Can Cats Eat Turkey?

Sandra C. Mitchell, DVM, DABVP
Written by:
Published: October 25, 2022
Can Cats Eat Turkey?

Have you ever walked away from your turkey sandwich for a second, and then come back to find the turkey missing and your cat licking their lips?

Cats are obligate carnivores, which means that they are designed to eat and process meat. So it’s no wonder why so many cats love turkey or any other meat, and why animal protein is the main ingredient in almost every cat food recipe.

But can cats eat all kinds of turkey, like turkey lunch meat or turkey scraps from your meal? Is it healthy for them? Here’s what you need to know about turkey for cats.

Is Turkey Good for Cats?

Yes, turkey has many nutritional benefits for cats. It’s low in calories and fat, and is rich in B vitamins, selenium, magnesium, zinc, phosphorous, sodium, and potassium. However, it is low in fiber, which cats need to produce normal stool.

Dark turkey meat contains more iron and B vitamins than white meat, but it’s also higher in calories, cholesterol, and fat. As a rule, the dark meat is more nutritionally dense, but the price for that is more calories.

Turkey also contains the amino acid tryptophan, which is known to make people sleepy. You might be wondering whether this is the case with cats as well. Some animals do seem to respond similarly to the effects of tryptophan in their food.

However, any “people turkey” fed to cats should be in snack-sized amounts—just a piece smaller than the size of your top thumb joint. It is highly unlikely that feeding a cat this amount of turkey will make them sleepy just from the tryptophan. It might be that your cat is just taking a nice nap on a full stomach after having a meal and then a little turkey snack.

Should Cats Eat Raw or Cooked Turkey?

Cats should always be fed cooked turkey. Despite the debates on raw food versus cooked foods for pets, the safe option for pets and people is to only eat cooked turkey.

Raw meat may contain bacteria, which can make you and your pets extremely sick. This is why you should use separate cutting boards for meat and vegetables when you cook. Pets that are fed bacteria-containing raw meats can become ill and transmit the illness to people, which is not worth the risk.

Can Cats Have Turkey Bones or Skin?

When you share turkey with your kitty, remove all of the turkey skin as well as the bones. Turkey skin is very high in fat and could result in an upset tummy or a more serious case of pancreatic inflammation (pancreatitis).

Turkey bones should always be avoided. Since bird bones are hollow, they are also very fragile. This means that they can splinter easily, which can cause injuries in the mouth, esophagus, stomach, and intestines.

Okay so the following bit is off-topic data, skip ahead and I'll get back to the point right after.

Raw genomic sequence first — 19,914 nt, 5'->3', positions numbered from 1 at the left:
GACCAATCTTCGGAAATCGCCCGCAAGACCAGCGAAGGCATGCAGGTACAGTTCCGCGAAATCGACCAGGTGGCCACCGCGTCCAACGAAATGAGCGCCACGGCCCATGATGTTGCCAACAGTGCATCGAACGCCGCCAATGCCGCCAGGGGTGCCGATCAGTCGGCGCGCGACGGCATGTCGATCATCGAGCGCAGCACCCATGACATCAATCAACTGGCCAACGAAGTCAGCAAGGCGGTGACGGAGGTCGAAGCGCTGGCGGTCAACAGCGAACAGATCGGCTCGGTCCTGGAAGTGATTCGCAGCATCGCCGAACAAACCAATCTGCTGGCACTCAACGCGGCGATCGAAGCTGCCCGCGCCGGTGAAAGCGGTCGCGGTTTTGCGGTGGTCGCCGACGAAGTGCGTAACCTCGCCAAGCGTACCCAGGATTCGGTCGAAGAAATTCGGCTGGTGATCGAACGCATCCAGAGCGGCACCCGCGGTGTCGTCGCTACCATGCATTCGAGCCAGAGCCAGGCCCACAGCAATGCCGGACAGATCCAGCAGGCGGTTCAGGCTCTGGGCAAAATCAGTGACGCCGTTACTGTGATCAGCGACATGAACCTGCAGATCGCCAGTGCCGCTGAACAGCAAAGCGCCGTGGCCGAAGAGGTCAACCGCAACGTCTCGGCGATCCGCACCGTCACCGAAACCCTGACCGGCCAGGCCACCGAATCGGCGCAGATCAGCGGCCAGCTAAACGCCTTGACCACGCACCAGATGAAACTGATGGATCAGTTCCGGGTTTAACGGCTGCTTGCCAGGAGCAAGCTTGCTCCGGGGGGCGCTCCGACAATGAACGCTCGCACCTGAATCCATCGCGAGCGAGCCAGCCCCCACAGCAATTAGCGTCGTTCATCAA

Sometimes bones and bone fragments can cut or poke holes in the intestines and neighboring organs. For this reason, it is extremely important to be sure that no bones are present in any turkey that you feed your pets.

Can Cats Eat Turkey Bacon?

Turkey itself is a healthy treat for cats, but turkey bacon is not so healthy for them. Although it isn’t toxic to cats, it is loaded with salt, preservatives, and fat. Over time, eating a lot of turkey bacon can lead to hypertension, heart disease, obesity, and other health issues. While you can indulge kitty with some plain, cooked turkey, skip the turkey bacon.

How Much Turkey Can Cats Eat?

Although turkey is a healthy treat for cats, treats are only healthy in moderation. On a day-to-day basis, treats should total no more than 10% of your pet’s daily calories. You probably don’t count your cat’s calories, but 10% is not very much at all. Restrict your kitty to a helping the size of your top thumb joint, and only offer it if your cat is healthy and has no health problems.

If your cat gets into some turkey on their own and has eaten a lot, or you’re concerned that the turkey had spices, skin, or bones in it, contact your veterinarian for a consultation.

How to Safely Feed Your Cat Turkey

Cats can be fed turkey in a number of ways. If your kitty is a true turkey fan, consider feeding them one of the turkey-based commercial pet foods on the market. This is the best way to make sure your cat gets a balanced diet while enjoying the taste of turkey.

If you are looking to share with your cat, plain cooked turkey is the way to go. It can be breast meat, ground turkey, or dark meat that’s baked, boiled, broiled, or otherwise prepared, except deep-fried, which has too much fat. Do not add any spices or seasonings. Some seasonings used in pre-cooked or even raw turkeys can make your cat sick, so it’s best to cook your own and check the labels when buying the raw meat.

Remove the skin and bones, cook the turkey fully, let it cool, and share a small portion (about a 1-inch cube) no more than once per day. This snack can be broken up and fed directly to your cat, used to top their food, or placed in an exercise food toy.

Featured image: iStock.com/Denis Valakhanovich


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